- Planning Diagnostic - Planning Diagnostics give a broad overview of how students are performing. We’d recommend giving a four- to eight-category Planning Diagnostic at the beginning of every school year or semester to get a general sense of strengths and weaknesses. Note that Planning Diagnostics do not produce a percentage grade; rather, they’ll group students into one of four performance bands.
- Unit Diagnostic - Unit Diagnostics allow for a more zoomed-in view of how students are doing on specific skills. A Unit Diagnostic can be given before the start of a teaching cycle to get a sense of what students already know and to figure out what areas might be challenging for students. Note that Unit Diagnostics are intended to be compared later to a Growth Quiz.
- Practice - Practice allows students to master skills at their own pace. Rather than assigning a specific number of questions, you’ll assign a set of skills to work on; students of different levels may require more or fewer questions to prove mastery. Generally, a single skill takes 5-10 minutes to complete. Note that students can practice on their own, too! Click here for information about how students can practice any topic on their own.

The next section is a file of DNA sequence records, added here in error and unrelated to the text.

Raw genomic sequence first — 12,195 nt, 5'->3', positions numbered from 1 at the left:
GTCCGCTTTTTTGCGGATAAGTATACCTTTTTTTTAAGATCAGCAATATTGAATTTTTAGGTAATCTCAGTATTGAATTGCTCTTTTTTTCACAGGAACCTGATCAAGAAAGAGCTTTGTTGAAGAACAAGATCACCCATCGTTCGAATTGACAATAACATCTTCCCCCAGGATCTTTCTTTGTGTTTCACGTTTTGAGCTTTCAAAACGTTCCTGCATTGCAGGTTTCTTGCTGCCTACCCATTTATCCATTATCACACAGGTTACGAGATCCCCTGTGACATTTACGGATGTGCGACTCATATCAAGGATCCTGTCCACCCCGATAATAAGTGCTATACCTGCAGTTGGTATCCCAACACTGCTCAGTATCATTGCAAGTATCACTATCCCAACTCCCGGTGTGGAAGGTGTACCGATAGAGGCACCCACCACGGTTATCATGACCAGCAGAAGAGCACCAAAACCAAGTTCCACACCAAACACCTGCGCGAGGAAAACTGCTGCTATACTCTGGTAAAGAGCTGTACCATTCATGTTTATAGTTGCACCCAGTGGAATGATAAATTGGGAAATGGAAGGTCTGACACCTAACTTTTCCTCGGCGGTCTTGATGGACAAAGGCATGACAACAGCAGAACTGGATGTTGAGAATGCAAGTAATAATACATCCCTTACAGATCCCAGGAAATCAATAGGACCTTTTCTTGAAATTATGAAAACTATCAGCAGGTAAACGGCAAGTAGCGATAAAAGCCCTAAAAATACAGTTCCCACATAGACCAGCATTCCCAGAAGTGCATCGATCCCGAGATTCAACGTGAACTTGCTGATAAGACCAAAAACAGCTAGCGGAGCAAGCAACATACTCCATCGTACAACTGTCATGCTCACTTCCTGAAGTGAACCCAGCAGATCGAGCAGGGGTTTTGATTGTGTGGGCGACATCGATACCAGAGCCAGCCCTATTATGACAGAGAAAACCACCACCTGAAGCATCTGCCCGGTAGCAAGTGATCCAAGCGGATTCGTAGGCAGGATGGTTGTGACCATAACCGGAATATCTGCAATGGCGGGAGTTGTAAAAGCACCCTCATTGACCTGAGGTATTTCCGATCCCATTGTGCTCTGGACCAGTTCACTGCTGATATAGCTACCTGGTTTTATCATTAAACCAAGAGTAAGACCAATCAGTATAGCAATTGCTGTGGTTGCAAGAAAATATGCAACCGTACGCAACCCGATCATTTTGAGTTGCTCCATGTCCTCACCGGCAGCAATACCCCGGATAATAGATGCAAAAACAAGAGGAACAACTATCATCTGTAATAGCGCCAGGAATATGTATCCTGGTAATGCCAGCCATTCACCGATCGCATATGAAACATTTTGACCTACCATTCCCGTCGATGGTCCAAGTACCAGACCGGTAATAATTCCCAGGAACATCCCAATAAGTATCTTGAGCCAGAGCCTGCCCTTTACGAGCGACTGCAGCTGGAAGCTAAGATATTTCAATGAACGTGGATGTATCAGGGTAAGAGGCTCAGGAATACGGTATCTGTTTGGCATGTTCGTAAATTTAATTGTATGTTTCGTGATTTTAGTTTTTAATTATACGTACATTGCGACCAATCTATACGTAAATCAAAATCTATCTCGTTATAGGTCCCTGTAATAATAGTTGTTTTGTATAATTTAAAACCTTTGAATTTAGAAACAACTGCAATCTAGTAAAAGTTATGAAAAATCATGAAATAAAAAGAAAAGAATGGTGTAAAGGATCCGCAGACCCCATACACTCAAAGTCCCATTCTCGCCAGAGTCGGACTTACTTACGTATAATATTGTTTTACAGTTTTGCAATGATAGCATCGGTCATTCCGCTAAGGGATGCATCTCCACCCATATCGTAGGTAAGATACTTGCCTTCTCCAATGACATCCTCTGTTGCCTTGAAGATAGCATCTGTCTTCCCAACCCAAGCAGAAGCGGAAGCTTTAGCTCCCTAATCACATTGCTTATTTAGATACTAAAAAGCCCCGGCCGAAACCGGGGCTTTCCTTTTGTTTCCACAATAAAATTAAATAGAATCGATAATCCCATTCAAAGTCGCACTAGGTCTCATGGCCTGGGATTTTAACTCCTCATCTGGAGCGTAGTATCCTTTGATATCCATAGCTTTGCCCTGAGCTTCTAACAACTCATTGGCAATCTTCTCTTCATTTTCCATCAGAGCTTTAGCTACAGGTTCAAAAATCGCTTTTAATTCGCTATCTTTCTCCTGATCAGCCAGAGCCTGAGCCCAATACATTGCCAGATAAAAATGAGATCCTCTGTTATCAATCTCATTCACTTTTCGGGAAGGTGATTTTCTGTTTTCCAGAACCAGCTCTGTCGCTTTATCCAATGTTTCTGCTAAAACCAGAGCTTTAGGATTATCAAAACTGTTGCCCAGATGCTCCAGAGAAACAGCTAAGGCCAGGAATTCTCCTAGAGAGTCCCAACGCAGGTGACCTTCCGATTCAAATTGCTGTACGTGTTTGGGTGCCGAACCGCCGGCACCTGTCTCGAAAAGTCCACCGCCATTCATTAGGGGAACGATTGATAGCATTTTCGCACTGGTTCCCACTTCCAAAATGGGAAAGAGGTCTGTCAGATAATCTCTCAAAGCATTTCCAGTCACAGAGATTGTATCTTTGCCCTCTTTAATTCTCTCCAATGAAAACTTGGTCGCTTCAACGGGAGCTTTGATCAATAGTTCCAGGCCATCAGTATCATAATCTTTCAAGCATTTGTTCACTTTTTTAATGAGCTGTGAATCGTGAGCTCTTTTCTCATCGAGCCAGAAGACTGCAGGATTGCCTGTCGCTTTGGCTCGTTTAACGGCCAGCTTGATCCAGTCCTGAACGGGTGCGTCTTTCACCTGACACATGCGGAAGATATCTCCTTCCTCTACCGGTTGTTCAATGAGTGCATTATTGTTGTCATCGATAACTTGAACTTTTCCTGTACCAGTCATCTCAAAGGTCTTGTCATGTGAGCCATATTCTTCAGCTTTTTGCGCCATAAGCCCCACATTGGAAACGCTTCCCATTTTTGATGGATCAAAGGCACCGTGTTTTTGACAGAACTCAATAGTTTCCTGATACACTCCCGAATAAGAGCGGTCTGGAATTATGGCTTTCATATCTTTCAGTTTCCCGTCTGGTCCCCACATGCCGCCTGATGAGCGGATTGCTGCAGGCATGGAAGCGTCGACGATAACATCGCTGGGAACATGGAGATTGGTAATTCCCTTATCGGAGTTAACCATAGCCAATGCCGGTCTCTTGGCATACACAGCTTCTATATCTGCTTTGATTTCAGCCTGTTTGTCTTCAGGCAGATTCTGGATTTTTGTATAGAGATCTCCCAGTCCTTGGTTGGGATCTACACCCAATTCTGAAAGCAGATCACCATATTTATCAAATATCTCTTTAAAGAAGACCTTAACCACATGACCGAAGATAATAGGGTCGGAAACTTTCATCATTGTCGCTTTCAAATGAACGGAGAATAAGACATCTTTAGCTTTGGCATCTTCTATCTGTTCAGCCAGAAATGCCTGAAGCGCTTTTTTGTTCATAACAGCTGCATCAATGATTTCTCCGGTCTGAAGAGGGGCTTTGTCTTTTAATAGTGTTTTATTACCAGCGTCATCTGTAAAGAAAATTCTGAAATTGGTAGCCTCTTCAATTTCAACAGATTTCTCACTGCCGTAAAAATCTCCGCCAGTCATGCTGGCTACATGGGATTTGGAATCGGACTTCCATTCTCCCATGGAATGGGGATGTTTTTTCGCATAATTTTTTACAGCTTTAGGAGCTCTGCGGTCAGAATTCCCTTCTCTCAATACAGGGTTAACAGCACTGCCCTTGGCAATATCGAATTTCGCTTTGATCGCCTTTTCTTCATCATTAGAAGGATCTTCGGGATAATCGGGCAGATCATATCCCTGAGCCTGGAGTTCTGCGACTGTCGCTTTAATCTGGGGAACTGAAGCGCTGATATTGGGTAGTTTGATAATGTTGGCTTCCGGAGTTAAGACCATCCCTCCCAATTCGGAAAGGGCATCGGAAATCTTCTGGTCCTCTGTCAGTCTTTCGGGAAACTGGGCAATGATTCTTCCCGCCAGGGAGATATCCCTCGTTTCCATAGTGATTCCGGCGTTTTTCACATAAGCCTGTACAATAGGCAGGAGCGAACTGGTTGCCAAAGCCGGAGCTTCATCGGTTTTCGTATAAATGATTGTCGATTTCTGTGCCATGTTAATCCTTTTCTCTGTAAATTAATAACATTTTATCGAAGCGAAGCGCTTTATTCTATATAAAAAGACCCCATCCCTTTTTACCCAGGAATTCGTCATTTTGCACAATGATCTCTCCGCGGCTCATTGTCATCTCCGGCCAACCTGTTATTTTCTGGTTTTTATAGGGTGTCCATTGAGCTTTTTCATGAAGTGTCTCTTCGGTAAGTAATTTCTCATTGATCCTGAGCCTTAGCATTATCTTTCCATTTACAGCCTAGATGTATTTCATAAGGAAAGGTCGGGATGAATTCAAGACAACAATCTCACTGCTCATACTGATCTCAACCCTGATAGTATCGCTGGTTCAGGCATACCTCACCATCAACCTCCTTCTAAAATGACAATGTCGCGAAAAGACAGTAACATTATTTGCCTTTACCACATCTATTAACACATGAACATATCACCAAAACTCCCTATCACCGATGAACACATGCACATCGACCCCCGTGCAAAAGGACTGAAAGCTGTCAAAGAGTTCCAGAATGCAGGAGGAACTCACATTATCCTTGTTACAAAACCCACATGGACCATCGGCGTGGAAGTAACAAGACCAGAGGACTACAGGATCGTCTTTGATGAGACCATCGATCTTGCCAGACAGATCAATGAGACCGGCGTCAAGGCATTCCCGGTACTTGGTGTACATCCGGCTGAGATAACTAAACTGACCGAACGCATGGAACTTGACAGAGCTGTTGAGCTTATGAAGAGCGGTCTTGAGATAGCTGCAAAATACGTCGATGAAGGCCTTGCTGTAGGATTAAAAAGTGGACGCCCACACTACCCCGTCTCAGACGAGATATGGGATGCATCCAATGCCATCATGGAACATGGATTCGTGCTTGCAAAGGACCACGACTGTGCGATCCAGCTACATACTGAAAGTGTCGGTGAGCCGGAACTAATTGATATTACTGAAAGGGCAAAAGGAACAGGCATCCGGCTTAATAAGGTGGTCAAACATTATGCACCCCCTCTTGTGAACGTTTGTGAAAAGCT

- New Quiz - New quizzes allow teachers to assess students on a specific skill or set of skills.
- Measure Growth - Growth Quizzes are created to match previous Quizzes or Unit Diagnostics, assessing the same concepts but using different questions. They are intended to give teachers a sense of students’ growth over time. These types of quizzes can be thought of as a summative assessment at the end of a learning cycle.
This graphic may help you get a sense of how we'd recommend using these assignment types throughout your school year:
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